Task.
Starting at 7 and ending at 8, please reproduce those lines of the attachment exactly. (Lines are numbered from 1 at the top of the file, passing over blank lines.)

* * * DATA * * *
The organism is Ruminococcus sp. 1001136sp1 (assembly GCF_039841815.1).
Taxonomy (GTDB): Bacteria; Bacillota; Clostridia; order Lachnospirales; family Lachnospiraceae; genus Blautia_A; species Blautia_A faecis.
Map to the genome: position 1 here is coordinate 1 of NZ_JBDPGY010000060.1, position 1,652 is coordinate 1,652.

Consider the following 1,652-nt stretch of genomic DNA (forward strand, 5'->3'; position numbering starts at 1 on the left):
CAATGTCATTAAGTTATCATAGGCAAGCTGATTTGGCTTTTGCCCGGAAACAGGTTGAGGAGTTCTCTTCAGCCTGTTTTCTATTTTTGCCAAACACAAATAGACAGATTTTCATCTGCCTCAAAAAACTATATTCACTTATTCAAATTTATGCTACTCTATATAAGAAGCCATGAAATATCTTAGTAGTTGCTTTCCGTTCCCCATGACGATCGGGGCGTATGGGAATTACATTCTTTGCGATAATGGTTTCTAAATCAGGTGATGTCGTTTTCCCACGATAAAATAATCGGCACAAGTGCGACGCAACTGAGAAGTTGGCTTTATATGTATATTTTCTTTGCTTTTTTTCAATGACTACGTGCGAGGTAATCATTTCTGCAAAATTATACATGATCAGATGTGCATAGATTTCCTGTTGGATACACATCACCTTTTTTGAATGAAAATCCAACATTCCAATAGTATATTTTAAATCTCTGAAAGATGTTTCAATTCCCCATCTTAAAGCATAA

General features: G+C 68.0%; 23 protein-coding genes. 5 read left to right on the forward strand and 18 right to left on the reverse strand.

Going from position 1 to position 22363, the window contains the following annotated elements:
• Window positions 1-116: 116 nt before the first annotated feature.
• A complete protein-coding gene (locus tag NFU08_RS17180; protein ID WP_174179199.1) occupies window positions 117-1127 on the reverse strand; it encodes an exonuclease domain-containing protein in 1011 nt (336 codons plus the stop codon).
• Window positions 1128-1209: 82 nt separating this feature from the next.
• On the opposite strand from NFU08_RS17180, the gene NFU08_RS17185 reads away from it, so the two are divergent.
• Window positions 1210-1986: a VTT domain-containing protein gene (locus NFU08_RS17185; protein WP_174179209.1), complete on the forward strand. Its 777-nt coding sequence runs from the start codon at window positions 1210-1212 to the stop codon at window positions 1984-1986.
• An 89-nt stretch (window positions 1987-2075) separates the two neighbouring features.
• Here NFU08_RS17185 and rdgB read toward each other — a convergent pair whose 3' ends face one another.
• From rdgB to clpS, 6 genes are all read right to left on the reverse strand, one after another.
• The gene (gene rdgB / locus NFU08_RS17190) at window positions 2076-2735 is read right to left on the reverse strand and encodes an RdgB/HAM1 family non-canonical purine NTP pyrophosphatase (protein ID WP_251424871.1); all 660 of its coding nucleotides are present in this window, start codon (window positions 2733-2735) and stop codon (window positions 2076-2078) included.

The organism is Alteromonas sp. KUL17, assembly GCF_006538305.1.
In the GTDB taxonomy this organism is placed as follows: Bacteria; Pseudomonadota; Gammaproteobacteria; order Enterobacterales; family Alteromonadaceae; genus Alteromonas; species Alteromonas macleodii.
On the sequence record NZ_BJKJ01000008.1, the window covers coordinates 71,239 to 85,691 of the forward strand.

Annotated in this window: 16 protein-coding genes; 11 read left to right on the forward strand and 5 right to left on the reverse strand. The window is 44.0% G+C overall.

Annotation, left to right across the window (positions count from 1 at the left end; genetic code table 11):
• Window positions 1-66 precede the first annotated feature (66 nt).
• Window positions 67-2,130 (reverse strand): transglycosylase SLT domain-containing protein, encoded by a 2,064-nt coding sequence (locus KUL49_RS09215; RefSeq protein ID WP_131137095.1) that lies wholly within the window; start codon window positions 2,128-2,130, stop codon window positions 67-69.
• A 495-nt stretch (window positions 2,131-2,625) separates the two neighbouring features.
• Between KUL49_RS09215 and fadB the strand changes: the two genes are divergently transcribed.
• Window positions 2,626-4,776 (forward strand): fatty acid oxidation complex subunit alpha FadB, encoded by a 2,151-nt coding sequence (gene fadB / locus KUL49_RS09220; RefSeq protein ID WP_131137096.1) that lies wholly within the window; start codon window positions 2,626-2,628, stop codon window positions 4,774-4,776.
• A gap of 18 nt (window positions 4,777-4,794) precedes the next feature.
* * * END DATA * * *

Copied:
Going from position 1 to position 22363, the window contains the following annotated elements:
• Window positions 1-116: 116 nt before the first annotated feature.